For many years, researchers have been trying to develop a cream or gel, known as a microbicide, that could be used to help prevent HIV transmission during sex. However, the latest and largest study, which took place in Uganda, South Africa, Tanzania and Zambia, has yielded disappointing results.
About 9,000 people took part in the PRO 2000 trial, which began in 2005.
Mitchell Warren, head of the AIDS Vaccine Advocacy Coalition, was in the Ugandan capital, Kampala, for Monday’s announcement of the trial results.
“A microbicide is a product that could be a gel or potentially a film or a ring, basically all different kinds of formulations, that could be used either to prevent HIV (transmission) through vaginal sex or potentially through anal intercourse as well,” he says.
So, far, however, no microbicide candidate has been proven to be both safe and effective. A successful microbicide could help empower women to protect themselves against HIV/AIDS.
The trial was sponsored by the British-funded Microbicide Development Program, along with partners in Africa. Researchers had been encouraged by an earlier, smaller study of PRO 2000.
“That trial found a trend toward potential protection with PRO 2000, although the results were modest and they weren’t statistically significant. So this larger trial was really meant to answer more definitively whether PRO 2000 was effective. And in fact the trial today reported that…it wasn’t effective at all in reducing risk from HIV. So very disappointing today,” he says.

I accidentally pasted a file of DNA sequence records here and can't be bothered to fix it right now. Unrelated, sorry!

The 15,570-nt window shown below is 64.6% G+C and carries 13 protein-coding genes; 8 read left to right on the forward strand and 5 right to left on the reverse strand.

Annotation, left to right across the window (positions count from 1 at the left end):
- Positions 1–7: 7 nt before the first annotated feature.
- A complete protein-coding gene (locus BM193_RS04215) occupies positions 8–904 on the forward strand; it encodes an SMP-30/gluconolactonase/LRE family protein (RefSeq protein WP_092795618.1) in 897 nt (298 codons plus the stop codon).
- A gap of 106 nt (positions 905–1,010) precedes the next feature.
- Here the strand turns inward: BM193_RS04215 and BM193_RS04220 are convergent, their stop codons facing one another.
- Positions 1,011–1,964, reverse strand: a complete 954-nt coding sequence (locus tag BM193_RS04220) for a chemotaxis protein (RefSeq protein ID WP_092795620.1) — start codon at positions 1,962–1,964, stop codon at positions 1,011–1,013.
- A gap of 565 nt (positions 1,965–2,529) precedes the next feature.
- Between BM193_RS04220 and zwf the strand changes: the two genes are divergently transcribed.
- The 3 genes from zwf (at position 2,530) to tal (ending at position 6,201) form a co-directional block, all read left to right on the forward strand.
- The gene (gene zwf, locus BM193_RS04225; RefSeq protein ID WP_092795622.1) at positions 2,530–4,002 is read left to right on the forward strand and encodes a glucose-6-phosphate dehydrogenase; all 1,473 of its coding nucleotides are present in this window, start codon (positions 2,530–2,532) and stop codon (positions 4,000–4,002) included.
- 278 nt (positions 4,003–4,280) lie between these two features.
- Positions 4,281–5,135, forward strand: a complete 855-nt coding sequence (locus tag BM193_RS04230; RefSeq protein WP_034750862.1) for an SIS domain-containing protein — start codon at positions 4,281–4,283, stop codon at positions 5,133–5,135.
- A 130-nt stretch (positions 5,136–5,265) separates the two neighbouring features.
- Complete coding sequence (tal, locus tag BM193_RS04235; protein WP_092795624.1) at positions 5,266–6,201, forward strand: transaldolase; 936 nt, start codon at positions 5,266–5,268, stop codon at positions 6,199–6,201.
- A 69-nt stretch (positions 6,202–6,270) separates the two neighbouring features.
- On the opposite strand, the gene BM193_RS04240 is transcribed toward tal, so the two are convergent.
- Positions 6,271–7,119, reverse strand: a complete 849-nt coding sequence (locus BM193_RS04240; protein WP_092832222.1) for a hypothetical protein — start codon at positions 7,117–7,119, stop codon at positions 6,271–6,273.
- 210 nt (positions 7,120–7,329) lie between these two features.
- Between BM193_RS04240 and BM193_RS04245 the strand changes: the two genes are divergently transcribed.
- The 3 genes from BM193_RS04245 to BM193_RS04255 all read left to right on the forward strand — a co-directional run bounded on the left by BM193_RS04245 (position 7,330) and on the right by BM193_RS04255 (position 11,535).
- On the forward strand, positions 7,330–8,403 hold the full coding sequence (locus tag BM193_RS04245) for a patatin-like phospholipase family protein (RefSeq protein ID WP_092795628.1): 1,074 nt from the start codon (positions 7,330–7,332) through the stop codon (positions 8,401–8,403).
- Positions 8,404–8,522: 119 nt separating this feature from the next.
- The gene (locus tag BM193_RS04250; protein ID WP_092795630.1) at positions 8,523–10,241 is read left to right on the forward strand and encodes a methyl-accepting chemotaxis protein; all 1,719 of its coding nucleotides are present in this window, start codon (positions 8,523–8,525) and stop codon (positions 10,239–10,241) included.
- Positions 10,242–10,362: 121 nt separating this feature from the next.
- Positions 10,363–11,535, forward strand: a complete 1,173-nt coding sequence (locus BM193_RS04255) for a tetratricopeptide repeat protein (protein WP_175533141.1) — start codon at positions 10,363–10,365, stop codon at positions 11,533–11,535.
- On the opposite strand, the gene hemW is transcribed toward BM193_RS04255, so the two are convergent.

The next chapter
Since the 1990s, researchers have tried many times to come up with a successful microbicide. Warren says the failure of PRO 2000 is the closing of one chapter in research but the beginning of another.
“That is looking microbicides that would be formulated to include anti-retrovirals. So, there’s a trial actually talking place in South Africa that is testing a gel that incorporates Tenofovir, a very common anti-retroviral drug. The active ingredient is now formulated in a gel, he says.
Warren says the results of that trial could be released in mid-2010, possibly at the next International AIDS conference, in Vienna.
What they did learn
The trial did gather a lot of information on the social aspects of a microbicide.
“So while the product didn’t work, we have more data from this trial that looks at women’s attitudes toward the gel, their acceptance of the product, and they were very enthusiastic about it. So there’s a tremendous amount of data that has been collected through this trial that will be incorporated into the next trial,” he says.